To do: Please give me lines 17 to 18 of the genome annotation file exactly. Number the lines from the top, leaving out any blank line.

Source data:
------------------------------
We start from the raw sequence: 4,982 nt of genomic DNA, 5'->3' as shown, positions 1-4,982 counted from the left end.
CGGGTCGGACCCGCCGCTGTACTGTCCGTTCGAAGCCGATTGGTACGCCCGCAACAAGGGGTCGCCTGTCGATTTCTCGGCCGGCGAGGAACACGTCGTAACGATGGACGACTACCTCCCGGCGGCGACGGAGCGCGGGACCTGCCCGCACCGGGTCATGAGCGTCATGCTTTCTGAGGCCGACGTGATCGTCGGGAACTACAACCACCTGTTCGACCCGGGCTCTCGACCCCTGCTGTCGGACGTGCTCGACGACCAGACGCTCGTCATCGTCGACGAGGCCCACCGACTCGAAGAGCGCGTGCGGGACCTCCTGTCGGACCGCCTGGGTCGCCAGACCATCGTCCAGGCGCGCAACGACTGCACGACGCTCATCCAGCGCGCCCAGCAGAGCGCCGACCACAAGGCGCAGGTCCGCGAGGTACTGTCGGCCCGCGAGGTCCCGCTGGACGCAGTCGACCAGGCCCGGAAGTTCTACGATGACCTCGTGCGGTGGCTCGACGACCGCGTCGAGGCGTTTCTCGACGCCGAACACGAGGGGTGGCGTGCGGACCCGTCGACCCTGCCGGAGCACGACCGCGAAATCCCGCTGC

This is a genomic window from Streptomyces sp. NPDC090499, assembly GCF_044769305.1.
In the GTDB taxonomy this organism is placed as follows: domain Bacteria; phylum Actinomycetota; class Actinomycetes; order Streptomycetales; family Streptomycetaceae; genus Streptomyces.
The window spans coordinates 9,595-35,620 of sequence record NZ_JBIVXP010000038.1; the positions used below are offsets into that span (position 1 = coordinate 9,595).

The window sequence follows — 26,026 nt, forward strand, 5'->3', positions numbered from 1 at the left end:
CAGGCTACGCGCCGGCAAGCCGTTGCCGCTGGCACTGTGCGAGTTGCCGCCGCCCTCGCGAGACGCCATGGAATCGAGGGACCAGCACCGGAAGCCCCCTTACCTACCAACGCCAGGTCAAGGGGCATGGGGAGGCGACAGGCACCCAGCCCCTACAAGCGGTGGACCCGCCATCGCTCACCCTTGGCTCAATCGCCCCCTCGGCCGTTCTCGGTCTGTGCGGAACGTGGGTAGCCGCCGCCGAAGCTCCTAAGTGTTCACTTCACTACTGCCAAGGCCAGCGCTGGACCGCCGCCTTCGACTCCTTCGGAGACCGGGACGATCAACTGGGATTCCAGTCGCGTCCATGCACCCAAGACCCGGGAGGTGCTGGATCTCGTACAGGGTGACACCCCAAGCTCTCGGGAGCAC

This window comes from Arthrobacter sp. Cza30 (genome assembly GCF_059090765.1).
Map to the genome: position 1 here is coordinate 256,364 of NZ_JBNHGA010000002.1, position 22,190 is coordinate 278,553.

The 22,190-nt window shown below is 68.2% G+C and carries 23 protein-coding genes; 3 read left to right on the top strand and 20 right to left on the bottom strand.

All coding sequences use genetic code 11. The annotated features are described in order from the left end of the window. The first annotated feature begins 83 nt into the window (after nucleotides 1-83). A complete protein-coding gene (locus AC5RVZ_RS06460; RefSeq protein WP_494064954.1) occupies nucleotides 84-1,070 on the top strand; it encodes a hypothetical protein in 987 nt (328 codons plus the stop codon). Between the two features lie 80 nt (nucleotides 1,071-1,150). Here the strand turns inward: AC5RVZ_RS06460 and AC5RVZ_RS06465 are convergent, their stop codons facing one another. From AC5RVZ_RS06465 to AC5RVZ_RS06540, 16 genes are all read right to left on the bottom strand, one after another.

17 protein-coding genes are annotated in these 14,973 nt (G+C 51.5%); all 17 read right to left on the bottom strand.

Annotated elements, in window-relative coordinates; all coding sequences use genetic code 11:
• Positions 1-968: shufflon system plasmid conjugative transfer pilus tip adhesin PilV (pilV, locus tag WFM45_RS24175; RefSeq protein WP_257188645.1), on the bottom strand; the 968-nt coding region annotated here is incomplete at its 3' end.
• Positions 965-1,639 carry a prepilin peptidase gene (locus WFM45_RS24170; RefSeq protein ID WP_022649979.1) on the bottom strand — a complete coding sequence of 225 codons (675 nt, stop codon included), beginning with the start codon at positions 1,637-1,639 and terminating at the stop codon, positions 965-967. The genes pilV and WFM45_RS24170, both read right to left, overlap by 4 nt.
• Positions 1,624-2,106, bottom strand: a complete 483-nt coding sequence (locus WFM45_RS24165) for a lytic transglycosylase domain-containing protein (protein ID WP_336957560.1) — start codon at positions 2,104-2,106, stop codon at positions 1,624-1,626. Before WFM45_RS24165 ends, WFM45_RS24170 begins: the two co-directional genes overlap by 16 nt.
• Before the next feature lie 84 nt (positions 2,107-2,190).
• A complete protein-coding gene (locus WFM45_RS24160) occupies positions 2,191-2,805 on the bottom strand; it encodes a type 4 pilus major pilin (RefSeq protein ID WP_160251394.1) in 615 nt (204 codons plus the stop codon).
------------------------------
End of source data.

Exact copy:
• Before the next feature lie 84 nt (positions 2,107-2,190).
• A complete protein-coding gene (locus WFM45_RS24160) occupies positions 2,191-2,805 on the bottom strand; it encodes a type 4 pilus major pilin (RefSeq protein ID WP_160251394.1) in 615 nt (204 codons plus the stop codon).